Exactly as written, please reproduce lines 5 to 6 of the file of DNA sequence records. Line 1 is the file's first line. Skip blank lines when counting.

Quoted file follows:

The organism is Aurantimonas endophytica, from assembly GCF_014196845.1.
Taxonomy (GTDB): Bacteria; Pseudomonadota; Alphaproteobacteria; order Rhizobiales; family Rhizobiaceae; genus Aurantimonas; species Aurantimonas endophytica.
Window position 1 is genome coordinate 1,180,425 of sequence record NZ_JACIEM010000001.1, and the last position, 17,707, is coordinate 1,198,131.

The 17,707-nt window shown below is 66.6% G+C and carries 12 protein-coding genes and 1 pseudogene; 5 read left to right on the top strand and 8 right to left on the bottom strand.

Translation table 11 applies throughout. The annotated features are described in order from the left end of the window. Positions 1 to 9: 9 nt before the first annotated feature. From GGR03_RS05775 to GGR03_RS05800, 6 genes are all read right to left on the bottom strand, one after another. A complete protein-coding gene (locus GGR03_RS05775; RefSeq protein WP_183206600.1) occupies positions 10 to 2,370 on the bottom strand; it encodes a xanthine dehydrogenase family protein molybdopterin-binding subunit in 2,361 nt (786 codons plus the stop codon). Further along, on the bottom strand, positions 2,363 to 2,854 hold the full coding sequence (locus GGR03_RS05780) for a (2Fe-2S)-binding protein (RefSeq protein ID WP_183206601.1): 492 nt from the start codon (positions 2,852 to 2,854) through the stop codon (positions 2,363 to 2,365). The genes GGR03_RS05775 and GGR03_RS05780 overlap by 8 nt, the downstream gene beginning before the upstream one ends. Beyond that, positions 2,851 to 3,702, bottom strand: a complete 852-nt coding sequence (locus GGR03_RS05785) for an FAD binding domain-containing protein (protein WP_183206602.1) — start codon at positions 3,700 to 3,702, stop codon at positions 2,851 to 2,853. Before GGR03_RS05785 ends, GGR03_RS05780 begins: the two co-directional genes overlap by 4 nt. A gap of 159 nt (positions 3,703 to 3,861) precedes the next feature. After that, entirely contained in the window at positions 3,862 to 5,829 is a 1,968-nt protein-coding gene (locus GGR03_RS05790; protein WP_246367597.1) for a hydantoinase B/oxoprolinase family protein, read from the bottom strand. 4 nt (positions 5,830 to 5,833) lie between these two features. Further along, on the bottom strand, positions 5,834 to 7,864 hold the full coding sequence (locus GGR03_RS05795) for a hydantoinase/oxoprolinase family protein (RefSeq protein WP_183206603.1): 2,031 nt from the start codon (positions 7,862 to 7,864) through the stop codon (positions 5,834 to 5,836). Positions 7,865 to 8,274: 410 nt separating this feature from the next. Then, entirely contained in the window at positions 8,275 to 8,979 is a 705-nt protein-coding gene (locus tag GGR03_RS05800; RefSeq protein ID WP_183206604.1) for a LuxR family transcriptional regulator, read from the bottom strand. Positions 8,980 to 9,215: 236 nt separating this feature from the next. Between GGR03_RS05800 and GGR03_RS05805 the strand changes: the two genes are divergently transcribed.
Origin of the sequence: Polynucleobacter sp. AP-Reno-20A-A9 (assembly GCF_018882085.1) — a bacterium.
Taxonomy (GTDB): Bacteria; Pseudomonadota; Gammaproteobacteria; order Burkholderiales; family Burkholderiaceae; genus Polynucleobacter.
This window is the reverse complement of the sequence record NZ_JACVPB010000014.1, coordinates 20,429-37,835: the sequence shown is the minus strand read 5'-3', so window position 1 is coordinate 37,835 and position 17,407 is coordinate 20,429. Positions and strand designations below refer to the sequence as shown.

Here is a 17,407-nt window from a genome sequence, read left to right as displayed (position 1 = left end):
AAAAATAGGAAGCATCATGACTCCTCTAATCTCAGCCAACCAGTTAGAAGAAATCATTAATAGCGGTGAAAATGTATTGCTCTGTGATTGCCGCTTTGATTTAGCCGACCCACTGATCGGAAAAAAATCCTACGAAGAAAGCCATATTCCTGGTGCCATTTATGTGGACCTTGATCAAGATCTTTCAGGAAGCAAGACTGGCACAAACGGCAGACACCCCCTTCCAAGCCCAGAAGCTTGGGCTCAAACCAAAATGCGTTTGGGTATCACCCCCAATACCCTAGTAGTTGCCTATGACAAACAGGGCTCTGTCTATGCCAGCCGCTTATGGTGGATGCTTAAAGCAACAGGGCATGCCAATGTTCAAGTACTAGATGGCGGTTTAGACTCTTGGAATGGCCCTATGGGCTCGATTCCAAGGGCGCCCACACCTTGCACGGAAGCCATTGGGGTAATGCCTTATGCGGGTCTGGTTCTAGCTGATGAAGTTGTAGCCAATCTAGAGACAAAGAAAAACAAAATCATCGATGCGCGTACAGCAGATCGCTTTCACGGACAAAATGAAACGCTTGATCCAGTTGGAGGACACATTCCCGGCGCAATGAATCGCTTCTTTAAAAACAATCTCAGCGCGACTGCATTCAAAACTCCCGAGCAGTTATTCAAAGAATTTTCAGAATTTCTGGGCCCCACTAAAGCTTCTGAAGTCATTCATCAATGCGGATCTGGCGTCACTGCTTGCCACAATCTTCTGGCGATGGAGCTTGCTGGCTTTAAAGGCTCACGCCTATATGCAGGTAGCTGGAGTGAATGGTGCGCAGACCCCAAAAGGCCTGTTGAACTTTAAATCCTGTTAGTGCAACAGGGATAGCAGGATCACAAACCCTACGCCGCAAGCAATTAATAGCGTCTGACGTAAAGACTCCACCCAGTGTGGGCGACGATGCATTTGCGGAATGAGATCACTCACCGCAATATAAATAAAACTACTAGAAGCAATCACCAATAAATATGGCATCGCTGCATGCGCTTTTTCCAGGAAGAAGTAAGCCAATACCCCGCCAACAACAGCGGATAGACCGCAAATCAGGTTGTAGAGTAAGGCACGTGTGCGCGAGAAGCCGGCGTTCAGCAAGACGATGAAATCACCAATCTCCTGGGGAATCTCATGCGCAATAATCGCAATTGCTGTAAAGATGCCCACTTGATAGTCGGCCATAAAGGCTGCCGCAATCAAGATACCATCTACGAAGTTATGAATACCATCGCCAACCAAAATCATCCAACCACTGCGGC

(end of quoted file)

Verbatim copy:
Translation table 11 applies throughout. The annotated features are described in order from the left end of the window. Positions 1 to 9: 9 nt before the first annotated feature. From GGR03_RS05775 to GGR03_RS05800, 6 genes are all read right to left on the bottom strand, one after another. A complete protein-coding gene (locus GGR03_RS05775; RefSeq protein WP_183206600.1) occupies positions 10 to 2,370 on the bottom strand; it encodes a xanthine dehydrogenase family protein molybdopterin-binding subunit in 2,361 nt (786 codons plus the stop codon). Further along, on the bottom strand, positions 2,363 to 2,854 hold the full coding sequence (locus GGR03_RS05780) for a (2Fe-2S)-binding protein (RefSeq protein ID WP_183206601.1): 492 nt from the start codon (positions 2,852 to 2,854) through the stop codon (positions 2,363 to 2,365). The genes GGR03_RS05775 and GGR03_RS05780 overlap by 8 nt, the downstream gene beginning before the upstream one ends. Beyond that, positions 2,851 to 3,702, bottom strand: a complete 852-nt coding sequence (locus GGR03_RS05785) for an FAD binding domain-containing protein (protein WP_183206602.1) — start codon at positions 3,700 to 3,702, stop codon at positions 2,851 to 2,853. Before GGR03_RS05785 ends, GGR03_RS05780 begins: the two co-directional genes overlap by 4 nt. A gap of 159 nt (positions 3,703 to 3,861) precedes the next feature. After that, entirely contained in the window at positions 3,862 to 5,829 is a 1,968-nt protein-coding gene (locus GGR03_RS05790; protein WP_246367597.1) for a hydantoinase B/oxoprolinase family protein, read from the bottom strand. 4 nt (positions 5,830 to 5,833) lie between these two features. Further along, on the bottom strand, positions 5,834 to 7,864 hold the full coding sequence (locus GGR03_RS05795) for a hydantoinase/oxoprolinase family protein (RefSeq protein WP_183206603.1): 2,031 nt from the start codon (positions 7,862 to 7,864) through the stop codon (positions 5,834 to 5,836). Positions 7,865 to 8,274: 410 nt separating this feature from the next. Then, entirely contained in the window at positions 8,275 to 8,979 is a 705-nt protein-coding gene (locus tag GGR03_RS05800; RefSeq protein ID WP_183206604.1) for a LuxR family transcriptional regulator, read from the bottom strand. Positions 8,980 to 9,215: 236 nt separating this feature from the next. Between GGR03_RS05800 and GGR03_RS05805 the strand changes: the two genes are divergently transcribed.
Origin of the sequence: Polynucleobacter sp. AP-Reno-20A-A9 (assembly GCF_018882085.1) — a bacterium.